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If there is one topic on which we all are experts, it is ourselves. Psychologists depend upon this expertise, as asking people questions about themselves is an important means by which they gather the data that provide much of the evidence for psychological theory. Personal recollections play an important role in clinical theorizing; people's thoughts, feelings, and beliefs provide the principal data for attitudinal research; and judgments of one's traits and descriptions of one's goals and motivations are essential for the study of personality. Yet despite their long dependence on self-report data, psychologists know very little about this basic resource and the processes that govern it. In spite of the importance of the self as a concept in psychology, virtually no empirically-tested representational models of self-knowledge can be found. Recently, however, several theoretical accounts of the representation of self-knowledge have been proposed. These models have been concerned primarily with the factors underlying a particular type of self knowledge — our trait conceptions of ourselves. The models all share the starting assumption that the source of our knowledge of the traits that describe us is memory for our past behavior.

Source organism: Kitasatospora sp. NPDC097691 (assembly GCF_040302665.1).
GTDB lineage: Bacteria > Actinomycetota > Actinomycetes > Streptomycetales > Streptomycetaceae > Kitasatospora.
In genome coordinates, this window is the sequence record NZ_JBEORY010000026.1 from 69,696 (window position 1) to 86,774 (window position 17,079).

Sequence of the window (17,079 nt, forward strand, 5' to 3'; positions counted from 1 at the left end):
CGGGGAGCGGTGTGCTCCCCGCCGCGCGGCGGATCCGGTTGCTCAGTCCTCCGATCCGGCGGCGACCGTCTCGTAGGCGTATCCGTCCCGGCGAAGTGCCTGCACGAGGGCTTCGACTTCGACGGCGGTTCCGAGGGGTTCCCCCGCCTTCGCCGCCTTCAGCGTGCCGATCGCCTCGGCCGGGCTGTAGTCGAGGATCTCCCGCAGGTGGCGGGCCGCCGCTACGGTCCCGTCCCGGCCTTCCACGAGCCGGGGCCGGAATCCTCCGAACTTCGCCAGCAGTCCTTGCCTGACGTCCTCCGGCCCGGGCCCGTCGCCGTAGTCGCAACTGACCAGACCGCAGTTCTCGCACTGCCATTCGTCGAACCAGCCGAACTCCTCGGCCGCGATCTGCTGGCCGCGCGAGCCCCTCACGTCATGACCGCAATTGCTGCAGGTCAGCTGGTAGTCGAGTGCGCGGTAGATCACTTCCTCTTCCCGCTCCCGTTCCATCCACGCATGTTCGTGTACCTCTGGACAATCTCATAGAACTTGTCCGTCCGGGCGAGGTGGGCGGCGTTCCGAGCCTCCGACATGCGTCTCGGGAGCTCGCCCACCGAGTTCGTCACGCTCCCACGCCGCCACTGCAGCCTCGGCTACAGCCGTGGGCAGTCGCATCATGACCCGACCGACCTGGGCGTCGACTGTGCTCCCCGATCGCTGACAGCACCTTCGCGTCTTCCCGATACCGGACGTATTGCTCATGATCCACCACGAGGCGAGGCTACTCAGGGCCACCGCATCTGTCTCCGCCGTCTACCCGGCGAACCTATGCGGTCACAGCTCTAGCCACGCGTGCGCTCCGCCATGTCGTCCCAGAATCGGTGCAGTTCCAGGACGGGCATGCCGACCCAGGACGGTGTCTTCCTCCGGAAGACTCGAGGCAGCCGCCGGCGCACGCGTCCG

The lead article in this volume reviews the available models of the processes underlying trait self-descriptiveness judgments. Although these models appear quite different in their basic representational assumptions, exemplar and abstraction models sometimes are difficult to distinguish experimentally. Presenting a series of studies using several new techniques which the authors believe are effective for assessing whether people recruit specific exemplars or abstract trait summaries when making trait judgments about themselves, they conclude that specific behavioral exemplars play a far smaller role in the representation of trait knowledge than previously has been assumed. Finally, the limitations of social cognition paradigms as methods for studying the representation of long-term social knowledge are discussed, and the implications of the research for both existing and future social psychological research are explored.
Contents: S.B. Klein, J. Loftus, The Mental Representation of Trait and Autobiographical Knowledge About the Self. F.S. Bellezza, Does "Perplexing" Describe the Self-Reference Effect? Yes! N.R. Brown, Response Times, Retrieval Strategies, and the Investigation of Autobiographical Memory. J.M. Keenan, An Exemplar Model Can Explain Klein and Loftus' Results. J.F. Kihlstrom, What Does the Self Look Like? C.G. Lord, The "Social Self" Component of Trait Knowledge About the Self. R.H. Maki, A.K. Carlson, Knowledge of the Self: Is It Special? K. Nelson, Developing Self-Knowledge from Autobiographical Memory. D.J. Schneider, H.L. Roediger, M. Khan, Diverse Ways of Accessing Self-Knowledge: Comment on Klein and Loftus. C. Sedikides, In Defense of Behavioral-Level Accessing and Use of Self-Knowledge. E. Tulving, Self-Knowledge of an Amnesic Individual is Represented Abstractly. J.D. Vorauer, M. Ross, Exploring the Nature and Implications of Functional Independence: Do Mental Representations of the Self Become Independent of Their Bases? S.B. Klein, J. Loftus, Some Lingering Self-Doubts: Reply to Commentaries.